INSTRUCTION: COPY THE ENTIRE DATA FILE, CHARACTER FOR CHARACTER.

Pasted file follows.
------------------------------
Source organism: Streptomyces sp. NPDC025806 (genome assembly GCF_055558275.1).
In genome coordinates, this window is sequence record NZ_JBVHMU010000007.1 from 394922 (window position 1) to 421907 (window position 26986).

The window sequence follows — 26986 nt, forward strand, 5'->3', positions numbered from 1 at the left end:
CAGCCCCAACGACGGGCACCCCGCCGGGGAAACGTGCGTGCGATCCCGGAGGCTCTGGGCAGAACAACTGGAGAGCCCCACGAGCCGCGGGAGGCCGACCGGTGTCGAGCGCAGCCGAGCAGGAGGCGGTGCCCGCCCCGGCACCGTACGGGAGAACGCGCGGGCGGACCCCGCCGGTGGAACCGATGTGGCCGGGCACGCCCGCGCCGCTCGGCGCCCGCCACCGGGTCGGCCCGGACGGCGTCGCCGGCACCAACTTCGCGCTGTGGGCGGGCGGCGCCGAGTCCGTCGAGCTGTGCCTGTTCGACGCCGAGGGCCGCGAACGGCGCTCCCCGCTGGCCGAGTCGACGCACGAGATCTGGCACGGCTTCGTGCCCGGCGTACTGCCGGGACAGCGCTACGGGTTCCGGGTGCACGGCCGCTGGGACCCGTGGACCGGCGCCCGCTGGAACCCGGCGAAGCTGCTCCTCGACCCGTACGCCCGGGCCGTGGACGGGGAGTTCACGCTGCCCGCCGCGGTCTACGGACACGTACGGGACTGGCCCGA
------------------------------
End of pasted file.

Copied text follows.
Source organism: Streptomyces sp. NPDC025806 (genome assembly GCF_055558275.1).
In genome coordinates, this window is sequence record NZ_JBVHMU010000007.1 from 394922 (window position 1) to 421907 (window position 26986).

The window sequence follows — 26986 nt, forward strand, 5'->3', positions numbered from 1 at the left end:
CAGCCCCAACGACGGGCACCCCGCCGGGGAAACGTGCGTGCGATCCCGGAGGCTCTGGGCAGAACAACTGGAGAGCCCCACGAGCCGCGGGAGGCCGACCGGTGTCGAGCGCAGCCGAGCAGGAGGCGGTGCCCGCCCCGGCACCGTACGGGAGAACGCGCGGGCGGACCCCGCCGGTGGAACCGATGTGGCCGGGCACGCCCGCGCCGCTCGGCGCCCGCCACCGGGTCGGCCCGGACGGCGTCGCCGGCACCAACTTCGCGCTGTGGGCGGGCGGCGCCGAGTCCGTCGAGCTGTGCCTGTTCGACGCCGAGGGCCGCGAACGGCGCTCCCCGCTGGCCGAGTCGACGCACGAGATCTGGCACGGCTTCGTGCCCGGCGTACTGCCGGGACAGCGCTACGGGTTCCGGGTGCACGGCCGCTGGGACCCGTGGACCGGCGCCCGCTGGAACCCGGCGAAGCTGCTCCTCGACCCGTACGCCCGGGCCGTGGACGGGGAGTTCACGCTGCCCGCCGCGGTCTACGGACACGTACGGGACTGGCCCGA